Which means for our asset as example:
  • Compared with the benchmark SPY (0.56) in the period of the last 5 years, the ratio of annual return and downside deviation of 0.13 of iShares MSCI Ireland ETF is smaller, thus worse.
  • Compared with SPY (0.8) in the period of the last 3 years, the excess return divided by the downside deviation of 0.09 is lower, thus worse.

Ulcer:

'Ulcer Index is a method for measuring investment risk that addresses the real concerns of investors, unlike the widely used standard deviation of return. UI is a measure of the depth and duration of drawdowns in prices from earlier highs. Using Ulcer Index instead of standard deviation can lead to very different conclusions about investment risk and risk-adjusted return, especially when evaluating strategies that seek to avoid major declines in portfolio value (market timing, dynamic asset allocation, hedge funds, etc.). The Ulcer Index was originally developed in 1987. Since then, it has been widely recognized and adopted by the investment community. According to Nelson Freeburg, editor of Formula Research, Ulcer Index is “perhaps the most fully realized statistical portrait of risk there is.'

Applying this definition to our asset in some examples:
  • Compared with the benchmark SPY (3.96 ) in the period of the last 5 years, the Ulcer Ratio of 8.74 of iShares MSCI Ireland ETF is higher, thus better.
  • During the last 3 years, the Ulcer Index is 9.67 , which is greater, thus better than the value of 4.01 from the benchmark.

MaxDD:

'A maximum drawdown is the maximum loss from a peak to a trough of a portfolio, before a new peak is attained. Maximum Drawdown is an indicator of downside risk over a specified time period. It can be used both as a stand-alone measure or as an input into other metrics such as 'Return over Maximum Drawdown' and the Calmar Ratio. Maximum Drawdown is expressed in percentage terms.'

Applying this definition to our asset in some examples:
  • The maximum reduction from previous high over 5 years of iShares MSCI Ireland ETF is -26.8 days, which is smaller, thus worse compared to the benchmark SPY (-19.3 days) in the same period.
  • Looking at maximum DrawDown in of -26.8 days in the period of the last 3 years, we see it is relatively lower, thus worse in comparison to SPY (-19.3 days).

MaxDuration:

'The Drawdown Duration is the length of any peak to peak period, or the time between new equity highs. The Max Drawdown Duration is the worst (the maximum/longest) amount of time an investment has seen between peaks (equity highs) in days.'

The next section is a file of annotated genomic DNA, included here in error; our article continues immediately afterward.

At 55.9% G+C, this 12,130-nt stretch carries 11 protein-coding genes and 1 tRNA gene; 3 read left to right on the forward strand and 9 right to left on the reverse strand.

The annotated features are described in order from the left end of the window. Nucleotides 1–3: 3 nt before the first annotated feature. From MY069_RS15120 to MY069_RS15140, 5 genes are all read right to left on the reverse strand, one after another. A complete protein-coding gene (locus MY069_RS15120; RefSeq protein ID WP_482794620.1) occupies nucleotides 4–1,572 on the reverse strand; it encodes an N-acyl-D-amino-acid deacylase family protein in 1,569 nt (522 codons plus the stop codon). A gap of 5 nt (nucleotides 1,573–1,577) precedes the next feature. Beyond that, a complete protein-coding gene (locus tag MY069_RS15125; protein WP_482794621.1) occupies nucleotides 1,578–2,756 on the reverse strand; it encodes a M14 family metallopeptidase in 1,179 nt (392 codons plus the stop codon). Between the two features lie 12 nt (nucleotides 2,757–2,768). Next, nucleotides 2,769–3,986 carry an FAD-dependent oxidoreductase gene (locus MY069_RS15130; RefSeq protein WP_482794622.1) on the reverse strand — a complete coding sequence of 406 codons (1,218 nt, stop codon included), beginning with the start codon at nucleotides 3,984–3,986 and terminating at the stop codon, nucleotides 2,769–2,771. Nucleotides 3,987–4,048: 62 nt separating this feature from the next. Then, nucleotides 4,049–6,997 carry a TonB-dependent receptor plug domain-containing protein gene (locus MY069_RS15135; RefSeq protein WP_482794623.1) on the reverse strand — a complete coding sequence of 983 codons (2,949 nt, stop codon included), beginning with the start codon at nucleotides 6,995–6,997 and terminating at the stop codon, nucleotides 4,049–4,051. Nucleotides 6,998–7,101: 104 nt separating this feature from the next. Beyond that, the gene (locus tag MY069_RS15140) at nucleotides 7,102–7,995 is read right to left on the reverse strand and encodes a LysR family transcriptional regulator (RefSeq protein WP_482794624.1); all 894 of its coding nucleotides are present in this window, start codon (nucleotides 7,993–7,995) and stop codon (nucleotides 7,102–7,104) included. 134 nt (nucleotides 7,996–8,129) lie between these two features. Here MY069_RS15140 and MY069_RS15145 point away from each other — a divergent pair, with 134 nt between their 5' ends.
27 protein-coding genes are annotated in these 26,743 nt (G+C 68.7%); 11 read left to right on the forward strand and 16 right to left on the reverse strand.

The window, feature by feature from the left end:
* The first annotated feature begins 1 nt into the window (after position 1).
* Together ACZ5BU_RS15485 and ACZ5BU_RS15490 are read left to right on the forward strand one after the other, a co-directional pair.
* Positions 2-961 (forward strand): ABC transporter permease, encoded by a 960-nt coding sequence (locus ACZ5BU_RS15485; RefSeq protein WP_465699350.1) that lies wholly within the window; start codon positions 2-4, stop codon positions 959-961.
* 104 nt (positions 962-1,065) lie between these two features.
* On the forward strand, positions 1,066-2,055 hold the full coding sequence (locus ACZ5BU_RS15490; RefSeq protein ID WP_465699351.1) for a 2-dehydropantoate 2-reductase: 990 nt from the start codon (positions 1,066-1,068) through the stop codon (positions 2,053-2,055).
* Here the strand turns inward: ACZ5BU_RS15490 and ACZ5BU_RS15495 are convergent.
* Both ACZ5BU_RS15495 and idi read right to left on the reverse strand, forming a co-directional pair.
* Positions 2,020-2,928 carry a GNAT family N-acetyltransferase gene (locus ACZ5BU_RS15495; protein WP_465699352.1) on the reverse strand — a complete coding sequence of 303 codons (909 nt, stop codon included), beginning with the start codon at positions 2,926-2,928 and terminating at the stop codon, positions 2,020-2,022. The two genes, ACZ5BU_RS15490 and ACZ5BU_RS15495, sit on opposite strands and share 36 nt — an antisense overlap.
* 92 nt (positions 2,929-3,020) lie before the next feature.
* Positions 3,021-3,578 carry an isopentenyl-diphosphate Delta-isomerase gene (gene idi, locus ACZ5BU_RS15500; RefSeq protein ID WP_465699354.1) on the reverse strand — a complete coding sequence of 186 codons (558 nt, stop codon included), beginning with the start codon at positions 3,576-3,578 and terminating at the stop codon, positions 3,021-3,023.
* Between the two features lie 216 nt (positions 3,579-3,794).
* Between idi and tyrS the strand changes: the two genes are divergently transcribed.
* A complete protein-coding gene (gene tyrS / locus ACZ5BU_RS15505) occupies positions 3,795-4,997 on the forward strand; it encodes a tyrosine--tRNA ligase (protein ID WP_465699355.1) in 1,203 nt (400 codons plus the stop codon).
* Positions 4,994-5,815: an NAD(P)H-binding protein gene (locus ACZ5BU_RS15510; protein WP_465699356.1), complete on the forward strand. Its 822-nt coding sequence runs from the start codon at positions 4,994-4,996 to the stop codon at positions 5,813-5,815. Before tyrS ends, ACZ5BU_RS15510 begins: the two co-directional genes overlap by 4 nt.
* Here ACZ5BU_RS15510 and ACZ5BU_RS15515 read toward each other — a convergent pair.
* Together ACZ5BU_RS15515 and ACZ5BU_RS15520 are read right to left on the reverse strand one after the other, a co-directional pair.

Applying this definition to our asset in some examples:
  • Looking at the maximum time in days below previous high water mark of 331 days in the last 5 years of iShares MSCI Ireland ETF, we see it is relatively greater, thus worse in comparison to the benchmark SPY (187 days)
  • Looking at maximum time in days below previous high water mark in of 331 days in the period of the last 3 years, we see it is relatively higher, thus worse in comparison to SPY (139 days).

AveDuration:

'The Drawdown Duration is the length of any peak to peak period, or the time between new equity highs. The Avg Drawdown Duration is the average amount of time an investment has seen between peaks (equity highs), or in other terms the average of time under water of all drawdowns. So in contrast to the Maximum duration it does not measure only one drawdown event but calculates the average of all.'

Which means for our asset as example:
  • The average time in days below previous high water mark over 5 years of iShares MSCI Ireland ETF is 111 days, which is higher, thus worse compared to the benchmark SPY (41 days) in the same period.
  • Looking at average time in days below previous high water mark in of 115 days in the period of the last 3 years, we see it is relatively larger, thus worse in comparison to SPY (36 days).

Performance of iShares MSCI Ireland ETF (YTD)

Historical returns have been extended using synthetic data.

Allocations of iShares MSCI Ireland ETF
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Allocations

Returns of iShares MSCI Ireland ETF (%)

  • "Year" returns in the table above are not equal to the sum of monthly returns due to compounding.
  • Performance results of iShares MSCI Ireland ETF are hypothetical, do not account for slippage, fees or taxes, and are based on backtesting, which has many inherent limitations, some of which are described in our Terms of Use.